Becket: Markets will be in limbo for rest of the year
The manager believes investors may be better off waiting until the start of 2013 when the outlook is clearer before reviewing the risk level in their portfolios.
Concerns over global growth and earnings data have already cancelled out much of the QE-inspired market positivity, according to PSigma’s Thomas Becket (pictured)
Becket, chief investment officer at the firm, thinks markets have risen largely on wishful thinking rather than anything more substantial, and says investors should err on the side of caution before adding risk to their portfolios.
"To us, financial markets appear to have reached a state of limbo," he commented.
"Having initially reacted very positively to the colour of the central bankers' money, in recent days investors now seem to be waiting to see if their hyperactivity actually changes the trajectory of global growth, hopefully aiding a recovery from the latest summer swoon."
He added: "It has been noticeable that as markets have moved higher in the last three months from the July lows, the global economy has weakened and worldwide trade and manufacturing activity has declined."
The FTSE 100 opened around 0.7 per cent down this morning on the back of worries over waning global growth, giving back much of the gains it made late last week.
Becket believes that by January 2013, investors will be presented with a much clearer market landscape.
"As we stand, some leading economic indicators are still suggesting that Q4 will be another difficult quarter. However, as we have seen repeatedly over the last few years, conditions can change very quickly. If confidence shifts, markets could move very quickly, in either direction."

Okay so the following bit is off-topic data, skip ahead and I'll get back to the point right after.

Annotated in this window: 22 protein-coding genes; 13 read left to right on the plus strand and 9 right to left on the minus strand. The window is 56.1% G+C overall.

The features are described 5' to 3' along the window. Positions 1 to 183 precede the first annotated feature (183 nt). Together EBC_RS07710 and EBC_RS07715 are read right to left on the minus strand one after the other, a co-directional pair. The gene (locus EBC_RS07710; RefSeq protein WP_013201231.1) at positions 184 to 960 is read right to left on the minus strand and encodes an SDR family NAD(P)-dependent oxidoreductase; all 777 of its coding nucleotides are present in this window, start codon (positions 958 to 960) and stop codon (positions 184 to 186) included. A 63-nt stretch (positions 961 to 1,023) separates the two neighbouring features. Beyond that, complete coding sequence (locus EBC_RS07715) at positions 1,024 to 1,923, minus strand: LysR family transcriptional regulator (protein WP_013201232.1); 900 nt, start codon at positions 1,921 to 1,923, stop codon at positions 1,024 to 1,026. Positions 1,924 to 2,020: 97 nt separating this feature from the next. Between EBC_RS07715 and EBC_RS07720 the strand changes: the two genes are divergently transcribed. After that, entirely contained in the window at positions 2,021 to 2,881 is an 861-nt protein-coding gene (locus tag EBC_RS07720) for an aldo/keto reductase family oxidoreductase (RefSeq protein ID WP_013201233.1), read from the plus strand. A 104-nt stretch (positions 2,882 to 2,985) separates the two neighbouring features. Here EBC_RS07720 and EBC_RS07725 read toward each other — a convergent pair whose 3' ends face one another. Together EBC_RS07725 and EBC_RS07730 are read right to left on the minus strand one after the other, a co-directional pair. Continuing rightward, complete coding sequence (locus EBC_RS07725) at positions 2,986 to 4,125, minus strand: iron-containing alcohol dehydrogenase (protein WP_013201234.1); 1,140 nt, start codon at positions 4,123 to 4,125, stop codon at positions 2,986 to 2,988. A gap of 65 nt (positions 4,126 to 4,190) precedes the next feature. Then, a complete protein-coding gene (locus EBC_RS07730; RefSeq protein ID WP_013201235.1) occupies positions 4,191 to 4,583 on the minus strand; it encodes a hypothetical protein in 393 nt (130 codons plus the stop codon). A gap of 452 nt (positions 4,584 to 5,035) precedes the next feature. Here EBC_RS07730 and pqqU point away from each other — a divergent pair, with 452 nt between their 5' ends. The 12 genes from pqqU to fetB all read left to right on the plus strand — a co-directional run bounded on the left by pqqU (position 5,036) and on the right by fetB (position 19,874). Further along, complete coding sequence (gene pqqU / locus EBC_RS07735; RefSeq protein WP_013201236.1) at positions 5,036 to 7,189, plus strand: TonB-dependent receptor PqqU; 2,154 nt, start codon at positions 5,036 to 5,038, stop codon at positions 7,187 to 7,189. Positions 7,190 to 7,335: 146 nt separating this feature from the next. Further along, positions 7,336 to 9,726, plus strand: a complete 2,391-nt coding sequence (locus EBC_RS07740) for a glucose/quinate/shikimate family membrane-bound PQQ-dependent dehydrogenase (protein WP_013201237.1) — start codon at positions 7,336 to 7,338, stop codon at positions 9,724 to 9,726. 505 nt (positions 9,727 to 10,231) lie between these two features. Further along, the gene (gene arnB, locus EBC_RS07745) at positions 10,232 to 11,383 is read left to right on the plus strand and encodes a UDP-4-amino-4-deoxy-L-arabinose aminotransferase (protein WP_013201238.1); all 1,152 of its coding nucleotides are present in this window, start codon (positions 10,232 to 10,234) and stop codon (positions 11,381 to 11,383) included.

"There are a number of headline issues for markets to grapple with in the coming months, including the on-going European debt crisis, the US presidential election and a tricky political and economic transition in China."
Becket believes that any sustained surge in the market must come from real data and not just the hype that surrounded QE3 and the ECB’s bond-buying scheme.
"A period of consolidation and a possible correction therefore for equity and credit markets seems likely after the recent strong moves, as investors digest every piece of economic data and corporate announcement."
"Asset prices are now not sufficiently cheap to justify a move higher on hope, so it will have to be positive reality that supports a further rally," he said.
In spite of his caution, Becket, who manages PSigma Dynamic Multi Asset
, believes that investors would be better off holding risky asset classes in the coming months as the bond market is no longer as safe as it used to be.
"In our opinion, equity markets remain moderately priced, with income yields increasingly attractive when compared to other asset markets, which has encouraged investors to review their current positions in cash and high-quality debt," the manager said.
He thinks that the actions of central banks have driven the relative value of cash and government fixed interest assets to new lows, so investors must move to a more risk-on strategy.
"The central bankers want those assets to become more expensive still and will aim to tempt investors to switch into riskier assets by making the alternative 'safer' asset classes, such as cash and government bonds, so unattractive that they are almost uninvestable," he said.
According to FE Analytics
, Becket’s £18m PSigma Dynamic Multi Asset fund is underweight fixed interest compared with the IMA Mixed Investment 40-85% Shares sector average. The lower-risk portion of his fund of funds is invested in alternative strategies such as commodities ETFs.
Since the fund’s launch in September 2009, it has returned 29.24 per cent, beating its sector average of 23.15 per cent.
Performance of fund vs sector since launch
Source: FE Analytics
The fund has a total expense ratio (TER) of 2.53 per cent and requires a minimum investment of £10,000.